This classic by Pulitzer Prize winner Willa Cather was written in 1927. It was a book chosen for our Book Club and I would not normally have chosen a book such as this to read. The story takes place in the 1850's when the New Mexico Territory has just been acquired by the United States. Two french clergymen, The Archbishop and his Vicar, travel from Ohio, but they were originally from France, to undertake the near impossible project of spreading faith and religion among the various Mexican and Indian settlements that dotted the dry, arid countryside. The author's strength is in her detailing of the scenery and her peaceful, serene narrative. One book club member described it as "Painting a picture".
There is little plot, but more a series of short stories which share the 2 religious men's experiences among the native people. What I liked about it is the respect and admiration the author, hence the 2 religious men, have towards the natives so that they are not trying to press their faith on anyone, but enhance and help where and when they are needed. The natives then seem to share an equal respect with the 2 Frenchmen.
I enjoyed the book and it did make me feel relaxed and calm whenever I picked it up. I can't say, however, that it was a real page-turner or that I couldn't put it down. It's just not enough my style of book.
The ending however (about the last 50 pages) get a lot more interesting as everything is brought together as the Archbishop is dying. I found that I read these last pages all at once without putting the book down and was thoroughly captivated. (And no, it wasn't because we had our book club meeting the next day either - ha ha!)
ABOUT THE AUTHOR: Willa Cather was born near Winchester, Virginia in 1873.When she was 10, her family moved to the prairies of Nebraska, later the setting for a number of her novels. At the age of 21 she graduated from the University of Nebraska and spent the next few years doing newspaper work and taching high school in Pittsburgh. In 1903 her first book, April Twilights, a collection of poems, was published, and two years later The Troll Gardens, a colection of stories, appeared in print. After the publication of her first novel, Alexander's Bridge, in 1912, Cather devoted herself fulltime to writing, and, over the years, completed 11 more novels (including O Pioneers!, My Antonia, The Professor's House and Death Comes to the Archbishop), four collections of short stories, an two volumes of essays. Cather won the Pulitzer Prize for One of Ours in 1923. She died in 1947.
In this series of vignettes, Cather uses her deep connection to the land to paint a picture of mid-19th century New Mexico; its lighting, its color, its shapes and immensity, all come alive on the page. So do the characters, especially Bishop Latour and his vicar, who serve the indigenous peoples with deep faith and compassion. I was left feeling utterly peaceful, and in awe of such depths of belief and purpose. Not much action, just a simple and inspiring story well worth reading.
The story tells that of a single human life, lived simply in the silence of the desert. In 1851 Father Jean Marie Latour comes as the Apostolic Vicar to New Mexico. What he finds is a vast territory of red hills and tortuous arroyos. American by law but Mexican and Indian in custom and believe. In the almost 40 years taht follow, Latour spreads his faith the only way he knows -- gently, although he must contend with an unforgiving landscape.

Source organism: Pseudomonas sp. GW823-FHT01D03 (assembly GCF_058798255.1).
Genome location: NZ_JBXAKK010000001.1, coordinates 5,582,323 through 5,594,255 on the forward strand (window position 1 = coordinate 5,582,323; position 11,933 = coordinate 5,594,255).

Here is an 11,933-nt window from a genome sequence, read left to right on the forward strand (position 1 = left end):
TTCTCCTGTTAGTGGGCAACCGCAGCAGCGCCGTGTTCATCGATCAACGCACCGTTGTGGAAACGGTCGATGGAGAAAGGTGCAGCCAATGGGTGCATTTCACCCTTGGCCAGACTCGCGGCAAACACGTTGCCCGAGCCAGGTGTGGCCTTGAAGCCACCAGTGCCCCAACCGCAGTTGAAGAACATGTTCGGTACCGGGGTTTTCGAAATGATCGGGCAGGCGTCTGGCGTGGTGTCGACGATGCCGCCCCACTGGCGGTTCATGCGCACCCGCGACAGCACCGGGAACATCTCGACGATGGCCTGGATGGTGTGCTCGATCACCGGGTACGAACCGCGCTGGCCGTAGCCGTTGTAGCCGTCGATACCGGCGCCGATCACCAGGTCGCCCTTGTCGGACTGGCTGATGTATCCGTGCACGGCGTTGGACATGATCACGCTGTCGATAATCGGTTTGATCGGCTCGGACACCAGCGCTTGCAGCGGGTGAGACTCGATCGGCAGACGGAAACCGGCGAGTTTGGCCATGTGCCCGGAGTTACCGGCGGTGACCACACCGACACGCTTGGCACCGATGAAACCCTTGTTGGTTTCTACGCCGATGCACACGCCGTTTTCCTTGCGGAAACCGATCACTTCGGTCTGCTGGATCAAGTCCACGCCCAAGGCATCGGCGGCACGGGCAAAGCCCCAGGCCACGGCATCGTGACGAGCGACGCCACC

Describes a life lived with beauty, simplicity, spirituality and purpose. This is one of my favorite books ever! The title makes it sound so morbid but in fact it is a quietly uplifting book. Also, if you are planning a trip to the Land of Enchantment, this books gives a fair about of information about the history, natural beauty, and indigenous peoples of New Mexico.
Mary P. (spotcollin) reviewed Death Comes for the Archbishop (Everyman's Library (Cloth)) on
Helpful Score: 1
I loved My Antonia, so I hoped to enjoy this Cather book just as much. I just cannot slog through it. One of the most boring books I've ever tried to read. None of the characters move me and the prose is plodding. The book is going back on the 'posted' list.
One thing you always get from Willa Cather is a strong, almost otherworldly, sense of the land in which her novels are set. In this case, as with "The Professor's House," that land is the southwest of New Mexico, and the story is the romance that develops between Bishop LaTour and that land.
Beautifully written account of French priests coming to Santa Fe, NM, in mid-nineteenth century. Lots of adventures with Indians and Mexicans in the new US territory after the war with Mexico. Cather describes the landscapes wonderfully.
Straight from the imagination of one of Americas premier writers, this is a story of stories about the development of New Mexico in the 1850s. It is of the poor Mexican and Native American Catholics and the building of their mostly poor parishes. It is history as well as the human experience; it is faith in the extreme; survival in a barren wilderness. And, there is no one better to tell of these adventures (as such they are) than Willa Cather.
Willa Cather has a way with words especially describing the Southwest land and people...her language is beautiful. However, after awhile, it gets tedious. Also, 95 pages into the book, I don't find much plot... just the clerics travelling here and there.
For me, I'll move on to something more exciting.
Loved it! I live in NM and found the history very intriguing. Now reading a book from the Martinez Hacienda (in Taos) on the relationship between Lamy and the Padre. Lamy isn't very highly regarded in these parts!